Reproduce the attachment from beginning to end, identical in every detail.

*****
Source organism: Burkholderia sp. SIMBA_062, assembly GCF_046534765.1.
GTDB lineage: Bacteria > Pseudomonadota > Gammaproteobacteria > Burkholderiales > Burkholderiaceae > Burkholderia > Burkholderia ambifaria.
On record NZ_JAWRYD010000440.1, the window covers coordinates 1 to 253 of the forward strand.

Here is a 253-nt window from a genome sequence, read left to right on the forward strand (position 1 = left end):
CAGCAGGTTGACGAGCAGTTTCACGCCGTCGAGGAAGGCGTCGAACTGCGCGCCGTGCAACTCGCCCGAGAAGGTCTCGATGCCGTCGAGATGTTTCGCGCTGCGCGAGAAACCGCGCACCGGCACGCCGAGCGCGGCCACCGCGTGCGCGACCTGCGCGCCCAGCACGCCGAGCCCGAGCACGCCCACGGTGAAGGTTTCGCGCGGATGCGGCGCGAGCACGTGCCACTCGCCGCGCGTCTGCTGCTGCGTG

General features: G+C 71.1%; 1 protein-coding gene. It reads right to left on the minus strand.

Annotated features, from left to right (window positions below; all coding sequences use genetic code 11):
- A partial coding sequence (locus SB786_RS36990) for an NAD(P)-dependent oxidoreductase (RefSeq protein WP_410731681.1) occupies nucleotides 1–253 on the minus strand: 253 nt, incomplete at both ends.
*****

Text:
Source organism: Burkholderia sp. SIMBA_062, assembly GCF_046534765.1.
GTDB lineage: Bacteria > Pseudomonadota > Gammaproteobacteria > Burkholderiales > Burkholderiaceae > Burkholderia > Burkholderia ambifaria.
On record NZ_JAWRYD010000440.1, the window covers coordinates 1 to 253 of the forward strand.

Here is a 253-nt window from a genome sequence, read left to right on the forward strand (position 1 = left end):
CAGCAGGTTGACGAGCAGTTTCACGCCGTCGAGGAAGGCGTCGAACTGCGCGCCGTGCAACTCGCCCGAGAAGGTCTCGATGCCGTCGAGATGTTTCGCGCTGCGCGAGAAACCGCGCACCGGCACGCCGAGCGCGGCCACCGCGTGCGCGACCTGCGCGCCCAGCACGCCGAGCCCGAGCACGCCCACGGTGAAGGTTTCGCGCGGATGCGGCGCGAGCACGTGCCACTCGCCGCGCGTCTGCTGCTGCGTG

General features: G+C 71.1%; 1 protein-coding gene. It reads right to left on the minus strand.

Annotated features, from left to right (window positions below; all coding sequences use genetic code 11):
- A partial coding sequence (locus SB786_RS36990) for an NAD(P)-dependent oxidoreductase (RefSeq protein WP_410731681.1) occupies nucleotides 1–253 on the minus strand: 253 nt, incomplete at both ends.